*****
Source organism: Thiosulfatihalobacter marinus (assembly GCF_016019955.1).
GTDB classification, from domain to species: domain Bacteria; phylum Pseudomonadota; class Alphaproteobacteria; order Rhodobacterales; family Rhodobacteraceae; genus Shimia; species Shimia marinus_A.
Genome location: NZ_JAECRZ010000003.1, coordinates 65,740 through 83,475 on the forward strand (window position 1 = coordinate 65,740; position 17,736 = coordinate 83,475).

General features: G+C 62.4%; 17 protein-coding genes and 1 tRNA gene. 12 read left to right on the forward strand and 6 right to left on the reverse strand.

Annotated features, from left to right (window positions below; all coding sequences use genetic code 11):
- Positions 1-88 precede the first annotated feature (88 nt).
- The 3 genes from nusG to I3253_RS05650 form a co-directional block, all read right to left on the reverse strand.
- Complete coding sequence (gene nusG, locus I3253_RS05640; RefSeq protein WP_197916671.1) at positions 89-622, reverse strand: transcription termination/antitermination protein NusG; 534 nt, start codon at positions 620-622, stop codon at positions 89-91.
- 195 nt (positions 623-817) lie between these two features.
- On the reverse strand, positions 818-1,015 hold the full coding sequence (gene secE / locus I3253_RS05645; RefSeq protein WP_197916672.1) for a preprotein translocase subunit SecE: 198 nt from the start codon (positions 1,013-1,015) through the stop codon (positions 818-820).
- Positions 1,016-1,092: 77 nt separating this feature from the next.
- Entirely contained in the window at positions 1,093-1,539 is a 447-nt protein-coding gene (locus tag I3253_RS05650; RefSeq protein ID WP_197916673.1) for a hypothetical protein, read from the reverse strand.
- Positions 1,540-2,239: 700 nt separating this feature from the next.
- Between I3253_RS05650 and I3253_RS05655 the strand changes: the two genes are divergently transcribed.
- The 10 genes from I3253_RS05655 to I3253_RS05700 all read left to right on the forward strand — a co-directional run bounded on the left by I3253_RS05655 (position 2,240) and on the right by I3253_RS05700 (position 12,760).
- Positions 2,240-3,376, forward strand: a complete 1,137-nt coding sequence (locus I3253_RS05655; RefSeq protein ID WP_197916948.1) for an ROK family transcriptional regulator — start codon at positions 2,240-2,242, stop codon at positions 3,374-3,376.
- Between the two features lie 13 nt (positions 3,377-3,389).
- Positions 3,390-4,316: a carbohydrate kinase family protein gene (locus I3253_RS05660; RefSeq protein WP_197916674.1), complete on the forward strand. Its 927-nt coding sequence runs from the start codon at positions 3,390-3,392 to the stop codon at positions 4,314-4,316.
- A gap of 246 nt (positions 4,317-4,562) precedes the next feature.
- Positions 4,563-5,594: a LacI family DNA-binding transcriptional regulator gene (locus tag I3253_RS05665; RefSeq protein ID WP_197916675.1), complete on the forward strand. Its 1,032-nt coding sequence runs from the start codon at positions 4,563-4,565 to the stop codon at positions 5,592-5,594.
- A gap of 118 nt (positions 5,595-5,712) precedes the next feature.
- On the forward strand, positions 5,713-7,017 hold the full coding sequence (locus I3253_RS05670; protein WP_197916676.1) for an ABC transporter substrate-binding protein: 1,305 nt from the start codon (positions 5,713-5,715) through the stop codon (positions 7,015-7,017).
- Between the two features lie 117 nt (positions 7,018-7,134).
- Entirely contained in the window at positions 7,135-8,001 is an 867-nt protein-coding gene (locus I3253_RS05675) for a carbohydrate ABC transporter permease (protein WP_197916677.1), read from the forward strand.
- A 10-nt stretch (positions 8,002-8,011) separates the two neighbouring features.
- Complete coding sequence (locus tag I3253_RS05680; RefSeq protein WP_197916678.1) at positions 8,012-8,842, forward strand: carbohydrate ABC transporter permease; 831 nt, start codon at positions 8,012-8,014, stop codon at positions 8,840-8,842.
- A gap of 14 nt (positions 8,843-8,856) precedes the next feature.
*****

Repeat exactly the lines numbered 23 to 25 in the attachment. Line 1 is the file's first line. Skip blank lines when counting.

- Between the two features lie 117 nt (positions 7,018-7,134).
- Entirely contained in the window at positions 7,135-8,001 is an 867-nt protein-coding gene (locus I3253_RS05675) for a carbohydrate ABC transporter permease (protein WP_197916677.1), read from the forward strand.
- A 10-nt stretch (positions 8,002-8,011) separates the two neighbouring features.